Most governments and supranational organizations agree – at least in principle – that if we burn less fossil fuel, we could put a break on global warming and the consequent extreme weather conditions we've all been experiencing. They also all agree that we need to do more to promote sustainable energy sources. It's just a pity that when it comes to backing up these fine words with actions, what often comes out are either watered-down compromises or go-it-alone policies on the part of countries who should be acting in concert.
To be fair, these less-than-satisfactory outcomes are more a reflection of the economic and political complexities in the real world than anything else. The lack of green energy policies on the part of many EU countries underlines my point.
Take Germany: The German government has decided to shutter its nuclear power plants and boost usage of renewable energy sources such as wind and solar. Trouble is, these sources of power won't be able to fill the gap left by nuclear energy, at least that's what the experts say. So it looks like the country will become even more dependent on lignite (brown coal) as a source of power. Germany is the world's largest producer and brown-coal fired power stations generate almost 25% of the country's electricity. Limiting the usage of this "dirty" fossil fuel would be politically difficult anyway given the 20,000 German jobs dependent on lignite mining.
France, on the other hand, depends on nuclear power for three-quarters of its electricity generation. Even though the government has announced its intention to diversify its energy mix over the coming decades, according to a recent report in Spiegel Online it remains reluctant to sign up to any EU-wide targets on renewable energy usage.
The U.K. government – which derives around 18% of its electricity from nuclear power – also supports shale gas exploration to help cover its future energy needs and generate benefits for the economy as whole. Despite the possibility of its negative environmental impact, the government has welcomed the news that the French company, Total, is to invest heavily in the search for such gas in the U.K. According to the BBC, the government is to strengthen financial incentives to encourage local authorities to allow drilling for shale gas (fracking). The BBC report cites a study by the Department of Energy and Climate Change which says that more than half the U.K. could be suitable for fracking.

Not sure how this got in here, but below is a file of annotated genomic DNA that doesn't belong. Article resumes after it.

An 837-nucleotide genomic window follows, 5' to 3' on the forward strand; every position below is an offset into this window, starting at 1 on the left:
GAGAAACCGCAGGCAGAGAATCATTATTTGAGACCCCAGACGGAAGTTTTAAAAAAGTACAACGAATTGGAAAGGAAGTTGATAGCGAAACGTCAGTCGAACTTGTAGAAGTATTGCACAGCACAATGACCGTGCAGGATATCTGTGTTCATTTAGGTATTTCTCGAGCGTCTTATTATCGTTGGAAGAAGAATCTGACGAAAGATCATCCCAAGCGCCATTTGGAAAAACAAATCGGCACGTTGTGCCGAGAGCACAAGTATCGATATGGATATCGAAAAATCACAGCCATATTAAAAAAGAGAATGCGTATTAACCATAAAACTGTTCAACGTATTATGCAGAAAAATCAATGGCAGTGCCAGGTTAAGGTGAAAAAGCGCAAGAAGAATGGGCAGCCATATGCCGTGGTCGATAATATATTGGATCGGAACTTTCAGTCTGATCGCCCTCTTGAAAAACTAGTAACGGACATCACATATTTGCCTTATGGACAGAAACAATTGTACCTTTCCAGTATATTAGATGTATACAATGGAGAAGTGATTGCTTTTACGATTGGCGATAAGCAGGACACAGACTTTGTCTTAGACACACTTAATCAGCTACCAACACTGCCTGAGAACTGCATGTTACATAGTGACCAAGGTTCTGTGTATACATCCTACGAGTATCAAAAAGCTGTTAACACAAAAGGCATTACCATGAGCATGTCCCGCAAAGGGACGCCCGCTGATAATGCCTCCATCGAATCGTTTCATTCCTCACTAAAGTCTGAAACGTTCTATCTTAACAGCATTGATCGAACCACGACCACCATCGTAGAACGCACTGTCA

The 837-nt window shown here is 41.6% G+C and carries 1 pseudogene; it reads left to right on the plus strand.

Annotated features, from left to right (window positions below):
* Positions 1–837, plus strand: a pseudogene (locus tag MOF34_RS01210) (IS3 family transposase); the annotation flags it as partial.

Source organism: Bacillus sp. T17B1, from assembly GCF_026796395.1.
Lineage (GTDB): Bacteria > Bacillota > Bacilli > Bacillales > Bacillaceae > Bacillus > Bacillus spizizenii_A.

My point is that governments have no other choice but to take account of economic realities when deciding how best to secure energy supplies for the future. And this means that fossil fuels will remain part of the electricity generation mix for a long while yet. All that said – as stressed by the Swiss Re publication, Building a sustainable energy future: risks and opportunities – "With an expanding population and a world economy powered by oil, coal and gas, fossil fuels have become a large part of our daily lives. But this has come at a price: greenhouse gas emissions which adversely affect our climate. How much higher will this price rise before we achieve a more sustainable energy system?"
Category: Sustainable energy: Fossil fuel, Fracking, Nuclear